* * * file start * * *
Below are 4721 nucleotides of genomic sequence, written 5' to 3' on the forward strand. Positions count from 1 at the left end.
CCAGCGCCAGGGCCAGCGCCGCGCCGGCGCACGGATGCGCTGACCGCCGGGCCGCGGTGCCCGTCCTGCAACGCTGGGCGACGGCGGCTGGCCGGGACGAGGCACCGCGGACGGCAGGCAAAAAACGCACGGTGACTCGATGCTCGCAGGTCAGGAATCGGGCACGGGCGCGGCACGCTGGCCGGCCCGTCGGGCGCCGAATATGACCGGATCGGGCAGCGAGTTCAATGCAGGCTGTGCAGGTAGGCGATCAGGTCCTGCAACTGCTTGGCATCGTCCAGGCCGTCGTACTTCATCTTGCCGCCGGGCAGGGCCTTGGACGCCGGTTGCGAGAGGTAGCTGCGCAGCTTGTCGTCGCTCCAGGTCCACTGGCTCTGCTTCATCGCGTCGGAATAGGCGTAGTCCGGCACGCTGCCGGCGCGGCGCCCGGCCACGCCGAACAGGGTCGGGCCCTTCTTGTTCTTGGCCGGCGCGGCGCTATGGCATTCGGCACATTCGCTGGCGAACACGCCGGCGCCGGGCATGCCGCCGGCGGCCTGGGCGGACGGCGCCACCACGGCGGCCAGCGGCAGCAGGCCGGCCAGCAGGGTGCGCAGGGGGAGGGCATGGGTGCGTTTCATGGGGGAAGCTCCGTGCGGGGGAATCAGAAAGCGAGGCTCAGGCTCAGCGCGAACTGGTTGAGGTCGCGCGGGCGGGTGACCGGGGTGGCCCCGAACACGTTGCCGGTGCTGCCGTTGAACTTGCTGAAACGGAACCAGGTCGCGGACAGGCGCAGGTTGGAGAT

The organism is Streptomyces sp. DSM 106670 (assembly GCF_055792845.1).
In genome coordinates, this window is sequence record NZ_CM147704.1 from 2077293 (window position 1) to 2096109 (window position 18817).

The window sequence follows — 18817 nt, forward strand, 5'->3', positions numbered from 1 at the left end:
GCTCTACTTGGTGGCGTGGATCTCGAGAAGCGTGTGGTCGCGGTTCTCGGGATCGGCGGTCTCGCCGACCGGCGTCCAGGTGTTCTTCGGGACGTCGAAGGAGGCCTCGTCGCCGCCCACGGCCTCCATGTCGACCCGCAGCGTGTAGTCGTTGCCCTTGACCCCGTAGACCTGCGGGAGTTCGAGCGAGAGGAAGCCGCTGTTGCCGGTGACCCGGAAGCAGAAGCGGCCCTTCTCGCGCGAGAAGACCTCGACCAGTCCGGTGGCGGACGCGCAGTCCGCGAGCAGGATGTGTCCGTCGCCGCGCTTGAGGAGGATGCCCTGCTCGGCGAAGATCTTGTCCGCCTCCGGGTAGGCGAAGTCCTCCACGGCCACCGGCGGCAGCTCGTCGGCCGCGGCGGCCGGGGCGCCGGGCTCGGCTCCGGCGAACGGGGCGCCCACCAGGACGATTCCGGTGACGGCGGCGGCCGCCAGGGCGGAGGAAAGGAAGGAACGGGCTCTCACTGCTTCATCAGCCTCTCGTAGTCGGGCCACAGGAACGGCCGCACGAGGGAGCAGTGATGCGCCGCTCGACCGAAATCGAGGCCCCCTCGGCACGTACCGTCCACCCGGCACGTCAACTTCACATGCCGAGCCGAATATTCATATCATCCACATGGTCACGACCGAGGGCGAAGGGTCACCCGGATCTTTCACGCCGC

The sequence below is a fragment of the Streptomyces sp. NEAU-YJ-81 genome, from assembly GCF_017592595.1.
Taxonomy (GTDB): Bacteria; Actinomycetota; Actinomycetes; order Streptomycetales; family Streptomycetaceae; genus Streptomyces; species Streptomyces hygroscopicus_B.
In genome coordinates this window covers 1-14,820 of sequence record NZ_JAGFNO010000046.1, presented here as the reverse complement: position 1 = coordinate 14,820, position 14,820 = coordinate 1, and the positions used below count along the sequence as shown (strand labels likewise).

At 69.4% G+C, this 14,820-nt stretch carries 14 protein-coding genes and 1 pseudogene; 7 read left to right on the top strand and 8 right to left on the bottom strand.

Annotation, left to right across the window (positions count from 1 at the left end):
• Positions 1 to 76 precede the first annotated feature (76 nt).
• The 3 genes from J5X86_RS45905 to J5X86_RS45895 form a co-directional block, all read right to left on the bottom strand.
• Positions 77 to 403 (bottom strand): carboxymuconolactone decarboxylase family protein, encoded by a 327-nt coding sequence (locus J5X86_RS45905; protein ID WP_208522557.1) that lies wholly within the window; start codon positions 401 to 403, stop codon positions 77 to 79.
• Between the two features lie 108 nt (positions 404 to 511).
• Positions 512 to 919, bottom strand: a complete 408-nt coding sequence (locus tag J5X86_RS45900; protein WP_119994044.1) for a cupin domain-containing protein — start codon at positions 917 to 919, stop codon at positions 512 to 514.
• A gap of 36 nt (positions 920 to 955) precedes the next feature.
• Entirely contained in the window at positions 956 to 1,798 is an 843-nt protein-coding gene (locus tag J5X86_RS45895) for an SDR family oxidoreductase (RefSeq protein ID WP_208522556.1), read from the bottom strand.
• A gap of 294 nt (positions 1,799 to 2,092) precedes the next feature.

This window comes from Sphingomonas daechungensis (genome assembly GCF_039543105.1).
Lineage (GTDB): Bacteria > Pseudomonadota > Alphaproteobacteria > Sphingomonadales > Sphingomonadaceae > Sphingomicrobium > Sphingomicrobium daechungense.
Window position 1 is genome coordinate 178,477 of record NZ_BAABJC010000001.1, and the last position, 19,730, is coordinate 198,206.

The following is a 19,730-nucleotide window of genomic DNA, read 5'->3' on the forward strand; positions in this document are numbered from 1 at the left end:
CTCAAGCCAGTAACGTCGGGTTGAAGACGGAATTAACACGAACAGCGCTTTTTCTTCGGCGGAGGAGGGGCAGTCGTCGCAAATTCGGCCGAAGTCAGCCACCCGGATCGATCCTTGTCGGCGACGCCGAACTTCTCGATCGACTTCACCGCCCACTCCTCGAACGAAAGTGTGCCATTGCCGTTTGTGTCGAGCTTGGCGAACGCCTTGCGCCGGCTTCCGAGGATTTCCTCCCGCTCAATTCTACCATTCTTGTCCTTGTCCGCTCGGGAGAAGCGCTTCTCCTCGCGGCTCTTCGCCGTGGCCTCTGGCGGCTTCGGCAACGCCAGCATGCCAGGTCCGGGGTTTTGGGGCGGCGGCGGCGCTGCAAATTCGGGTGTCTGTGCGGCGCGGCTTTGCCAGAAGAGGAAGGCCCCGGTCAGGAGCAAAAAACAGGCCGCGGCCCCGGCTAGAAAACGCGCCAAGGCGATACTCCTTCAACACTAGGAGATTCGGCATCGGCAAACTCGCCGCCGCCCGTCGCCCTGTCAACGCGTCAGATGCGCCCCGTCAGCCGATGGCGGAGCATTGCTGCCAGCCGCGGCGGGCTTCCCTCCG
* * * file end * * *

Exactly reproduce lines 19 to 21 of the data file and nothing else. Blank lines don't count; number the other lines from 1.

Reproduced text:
• A gap of 294 nt (positions 1,799 to 2,092) precedes the next feature.

This window comes from Sphingomonas daechungensis (genome assembly GCF_039543105.1).
Lineage (GTDB): Bacteria > Pseudomonadota > Alphaproteobacteria > Sphingomonadales > Sphingomonadaceae > Sphingomicrobium > Sphingomicrobium daechungense.